Community Food Research in Brighton and Hove – What we have learnt

Amanda Lucas, Sara Fernee, Holly Cranfield – Community Food Researchers

The Brighton and Hove Food Partnership’s Community Researchers have been working on a national Food Systems Equality project called FoodSEqual. In this blog we chat about what we have learned from listening to local communities.

The beginning of 2022 presented us with a challenge: to rebuild and reconnect after the Covid lockdowns. Through various activities we met and engaged with a range of community shop customers in social settings. We surveyed, hosted focus groups, and attended farm visits locally.

We heard that local people:

  • are generous in talking about their food lives
  • care about affordable and sustainable choices
  • are interested in discussing food systems
  • (some) would like to learn more about cooking, growing and seasonality
  • are affected by what retail options are local
  • (some) perceive food related stigma
  • want transparency on labels (pesticides etc)
  • think better school food education is important
  • value sharing and connecting around food

Sharing food experiences

On the whole, people like to be engaged and asked about their opinions and experiences around food, some shared really personal insights.

Amanda “Talking with people at workshops and farm visits I heard concerns and difficulties in finding affordable, healthy and sustainable food were common issues affecting all walks of life. Listening to people’s stories was an eye opener as to the lengths some were willing to go to source and prepare meals”

Holly “People were worried about being judged on their food choices for themselves and their families, but often felt they had little choice due to rising costs and lack of culinary knowledge”

Sara “Some wanted to reconnect with seasonal eating, learn more about how food is grown and how to cook from fresh”


Looking for better food choice

Choice, sustainability, affordability and availability were common themes from the focus groups. People want greater access to beans/pulses, fish, fresh fruit and veg, dairy free, meat free, allergy appropriate, culturally/ethnically appropriate foods.

Amanda “Lack of variety and availability was a common topic, as was the desire to use more seasonal food stuffs including fresh, affordable local fish. Some of the older participants shared memories of a once thriving fishing community in Brighton”

Sara “We’ve learned that people miss having access to local fruit and veg and would like more clear information about where their food comes from, how its grown, caught, reared and stored”


Challenges and compromises

Through our focus groups and involvement with community shops we were able to discuss and learn about people’s food concerns, aspirations, and realities.

Amanda “Talking to other community members at my local Community shop made me realise how many people had come to rely on this project, and that they were genuinely worried about keeping their heads above water. Many had quickly adapted their cooking and menu planning by eating more pulses and less meat whilst reducing food waste. More cost-effective cooking methods were also being explored as the energy prices increased”

Sara “People feel restricted around choice: often having to make unhelpful compromises  for example in order to access fresh fruit and veg they go the most cost-effective supermarkets:, but  where produce often comes in lots of plastic packaging, from miles away, and with unknown pesticides”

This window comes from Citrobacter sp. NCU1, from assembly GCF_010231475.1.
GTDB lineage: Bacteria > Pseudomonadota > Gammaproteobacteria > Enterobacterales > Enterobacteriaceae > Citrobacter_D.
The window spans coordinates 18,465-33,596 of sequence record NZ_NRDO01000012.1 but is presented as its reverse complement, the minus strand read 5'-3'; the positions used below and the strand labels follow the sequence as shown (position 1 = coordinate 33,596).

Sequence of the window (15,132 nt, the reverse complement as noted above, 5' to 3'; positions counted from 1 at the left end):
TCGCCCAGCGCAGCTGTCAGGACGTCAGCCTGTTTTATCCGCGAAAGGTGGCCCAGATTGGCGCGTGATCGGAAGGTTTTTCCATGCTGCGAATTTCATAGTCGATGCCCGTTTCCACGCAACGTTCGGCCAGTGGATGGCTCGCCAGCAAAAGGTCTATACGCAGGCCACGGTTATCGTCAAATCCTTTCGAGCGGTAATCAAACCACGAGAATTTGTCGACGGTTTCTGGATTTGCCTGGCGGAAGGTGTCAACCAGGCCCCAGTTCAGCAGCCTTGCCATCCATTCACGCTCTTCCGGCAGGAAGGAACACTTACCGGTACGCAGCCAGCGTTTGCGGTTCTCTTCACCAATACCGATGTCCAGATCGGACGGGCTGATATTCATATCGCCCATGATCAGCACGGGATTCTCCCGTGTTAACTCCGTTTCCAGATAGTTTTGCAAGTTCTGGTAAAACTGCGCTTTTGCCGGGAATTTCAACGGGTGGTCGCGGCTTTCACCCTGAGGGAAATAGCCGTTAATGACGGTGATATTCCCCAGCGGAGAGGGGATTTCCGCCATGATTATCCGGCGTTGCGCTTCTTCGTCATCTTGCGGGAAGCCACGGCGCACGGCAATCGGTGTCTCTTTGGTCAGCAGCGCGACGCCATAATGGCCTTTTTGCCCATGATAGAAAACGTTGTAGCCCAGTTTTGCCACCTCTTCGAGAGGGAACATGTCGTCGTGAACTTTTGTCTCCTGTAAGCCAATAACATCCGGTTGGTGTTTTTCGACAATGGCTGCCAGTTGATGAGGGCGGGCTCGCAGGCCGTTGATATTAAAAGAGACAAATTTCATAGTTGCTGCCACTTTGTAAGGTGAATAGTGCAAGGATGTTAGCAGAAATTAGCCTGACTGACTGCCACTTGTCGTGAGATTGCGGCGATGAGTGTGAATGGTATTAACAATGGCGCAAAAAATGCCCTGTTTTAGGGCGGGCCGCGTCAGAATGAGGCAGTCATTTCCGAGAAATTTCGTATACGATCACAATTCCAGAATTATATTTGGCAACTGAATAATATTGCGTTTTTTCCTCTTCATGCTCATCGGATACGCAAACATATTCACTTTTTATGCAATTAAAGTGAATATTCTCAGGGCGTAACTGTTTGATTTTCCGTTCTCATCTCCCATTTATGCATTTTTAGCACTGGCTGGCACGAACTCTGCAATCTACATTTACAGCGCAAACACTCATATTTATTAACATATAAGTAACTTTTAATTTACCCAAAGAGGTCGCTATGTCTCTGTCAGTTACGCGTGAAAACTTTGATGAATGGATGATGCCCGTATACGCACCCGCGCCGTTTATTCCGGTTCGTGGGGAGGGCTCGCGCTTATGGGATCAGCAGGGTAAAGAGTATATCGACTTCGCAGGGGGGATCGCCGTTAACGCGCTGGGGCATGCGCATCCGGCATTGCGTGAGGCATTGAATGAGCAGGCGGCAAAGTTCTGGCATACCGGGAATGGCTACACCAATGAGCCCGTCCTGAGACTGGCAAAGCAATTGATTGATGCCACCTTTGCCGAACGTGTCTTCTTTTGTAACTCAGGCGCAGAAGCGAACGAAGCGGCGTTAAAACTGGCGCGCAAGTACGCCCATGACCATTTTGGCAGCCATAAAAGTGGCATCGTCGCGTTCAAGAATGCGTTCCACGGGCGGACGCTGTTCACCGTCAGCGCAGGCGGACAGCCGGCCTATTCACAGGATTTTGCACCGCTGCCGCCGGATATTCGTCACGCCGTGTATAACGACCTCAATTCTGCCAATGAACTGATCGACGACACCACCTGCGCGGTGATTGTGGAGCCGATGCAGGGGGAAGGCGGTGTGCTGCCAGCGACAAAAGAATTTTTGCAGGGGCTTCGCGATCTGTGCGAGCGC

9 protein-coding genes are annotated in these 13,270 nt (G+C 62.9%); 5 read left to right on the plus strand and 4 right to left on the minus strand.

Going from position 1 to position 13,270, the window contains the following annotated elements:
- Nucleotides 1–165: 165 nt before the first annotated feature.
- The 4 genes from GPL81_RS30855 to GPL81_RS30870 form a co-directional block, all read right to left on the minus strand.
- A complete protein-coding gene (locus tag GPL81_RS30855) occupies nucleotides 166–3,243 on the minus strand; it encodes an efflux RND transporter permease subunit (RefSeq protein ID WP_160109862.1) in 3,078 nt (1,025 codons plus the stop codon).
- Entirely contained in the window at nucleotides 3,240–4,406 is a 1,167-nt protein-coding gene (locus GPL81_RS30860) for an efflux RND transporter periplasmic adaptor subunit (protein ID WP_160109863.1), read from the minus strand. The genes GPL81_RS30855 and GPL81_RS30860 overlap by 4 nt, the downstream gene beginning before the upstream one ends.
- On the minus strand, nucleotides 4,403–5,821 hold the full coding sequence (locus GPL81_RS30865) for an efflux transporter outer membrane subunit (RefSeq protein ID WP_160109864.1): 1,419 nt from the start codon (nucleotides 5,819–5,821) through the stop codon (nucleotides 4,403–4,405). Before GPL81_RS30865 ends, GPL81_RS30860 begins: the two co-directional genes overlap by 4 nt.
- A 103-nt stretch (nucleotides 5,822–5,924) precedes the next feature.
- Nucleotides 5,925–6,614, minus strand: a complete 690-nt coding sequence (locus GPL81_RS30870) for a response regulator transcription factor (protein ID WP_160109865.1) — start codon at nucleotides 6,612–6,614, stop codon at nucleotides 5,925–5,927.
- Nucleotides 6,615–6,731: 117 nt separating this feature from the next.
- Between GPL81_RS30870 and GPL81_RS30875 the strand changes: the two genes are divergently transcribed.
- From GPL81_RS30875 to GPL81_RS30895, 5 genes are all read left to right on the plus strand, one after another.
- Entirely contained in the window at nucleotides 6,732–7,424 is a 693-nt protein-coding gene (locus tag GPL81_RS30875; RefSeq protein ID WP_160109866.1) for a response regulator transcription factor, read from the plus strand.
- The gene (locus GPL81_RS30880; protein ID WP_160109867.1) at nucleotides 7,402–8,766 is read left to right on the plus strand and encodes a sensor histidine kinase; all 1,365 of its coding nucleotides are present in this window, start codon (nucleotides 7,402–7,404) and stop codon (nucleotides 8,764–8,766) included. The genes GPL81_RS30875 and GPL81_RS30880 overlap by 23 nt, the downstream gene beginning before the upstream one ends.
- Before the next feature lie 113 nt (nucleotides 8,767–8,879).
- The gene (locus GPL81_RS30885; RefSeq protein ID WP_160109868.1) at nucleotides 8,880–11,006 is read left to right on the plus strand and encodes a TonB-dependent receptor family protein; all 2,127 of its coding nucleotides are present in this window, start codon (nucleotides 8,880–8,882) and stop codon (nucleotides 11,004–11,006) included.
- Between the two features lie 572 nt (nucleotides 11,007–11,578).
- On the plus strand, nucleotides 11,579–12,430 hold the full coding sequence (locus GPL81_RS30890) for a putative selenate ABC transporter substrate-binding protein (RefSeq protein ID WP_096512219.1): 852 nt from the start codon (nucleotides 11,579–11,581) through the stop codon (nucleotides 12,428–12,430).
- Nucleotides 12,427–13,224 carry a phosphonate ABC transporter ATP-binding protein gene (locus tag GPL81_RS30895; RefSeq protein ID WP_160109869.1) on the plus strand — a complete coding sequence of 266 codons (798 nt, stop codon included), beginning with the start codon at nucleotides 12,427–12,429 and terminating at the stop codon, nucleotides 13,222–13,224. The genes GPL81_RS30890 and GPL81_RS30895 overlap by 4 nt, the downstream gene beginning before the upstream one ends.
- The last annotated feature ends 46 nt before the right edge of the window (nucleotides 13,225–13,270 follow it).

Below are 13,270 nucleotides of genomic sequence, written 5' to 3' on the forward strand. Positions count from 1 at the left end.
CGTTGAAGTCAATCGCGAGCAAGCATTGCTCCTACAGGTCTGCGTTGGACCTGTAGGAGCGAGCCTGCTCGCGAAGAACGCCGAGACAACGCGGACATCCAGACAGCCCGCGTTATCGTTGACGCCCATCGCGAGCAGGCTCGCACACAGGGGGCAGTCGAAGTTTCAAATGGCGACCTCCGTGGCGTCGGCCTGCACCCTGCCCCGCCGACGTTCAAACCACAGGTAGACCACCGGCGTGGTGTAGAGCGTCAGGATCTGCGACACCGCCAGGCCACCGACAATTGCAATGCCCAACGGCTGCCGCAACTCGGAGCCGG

Holly: “People talked about how they were changing what they consume, how their meals were dictated by what was available at food banks and other alternative food sources and what they could afford to purchase”

Community learning and school food education

The local farm visits allowed us to talk with people in a relaxed outdoor setting.

Amanda “My work with FoodSEqual and with my local community has shown me that there seems to be an inequality when it comes to growing our own food. We don’t all have access to growing spaces and the skills to use them if we do. I met younger people who really wanted to learn more and involve their families”

Sara “People have shared their concerns that education around cooking is lacking in schools– particularly cooking with fresh ingredients. In the community, we found a wide range of cooking abilities and confidence; people would value more opportunities to share skills and ideas around cooking, as a way to connect as well as learn”


Looking back over our activities during 2022 gave us the opportunity to reflect on what we have learnt in order to inform future research.

Sara: “While the range of people we have spoken to has been very varied in terms of culture, education, age, housing situation, family size etc, their voices have been clear and united in the call for better access to healthy, fresh and affordable food. People are keen to share ideas about how this could be achieved”

Amanda: “People were genuinely concerned about where their fresh vegetables came from and expressed a desire to eat seasonal and locally grown food, but their choices were limited by what was on offer. A lack of locally sourced fish was also a common topic of conversation”

Holly: “People of Brighton and Hove want better things for their food experiences; access to a more affordable healthy range of food that doesn’t negatively impact the planet”

Find out more

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For more information about the project, or to be contacted about how to be involved in future workshops please contact:, 07935481677

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Community Food Research in Brighton and Hove – What we have learnt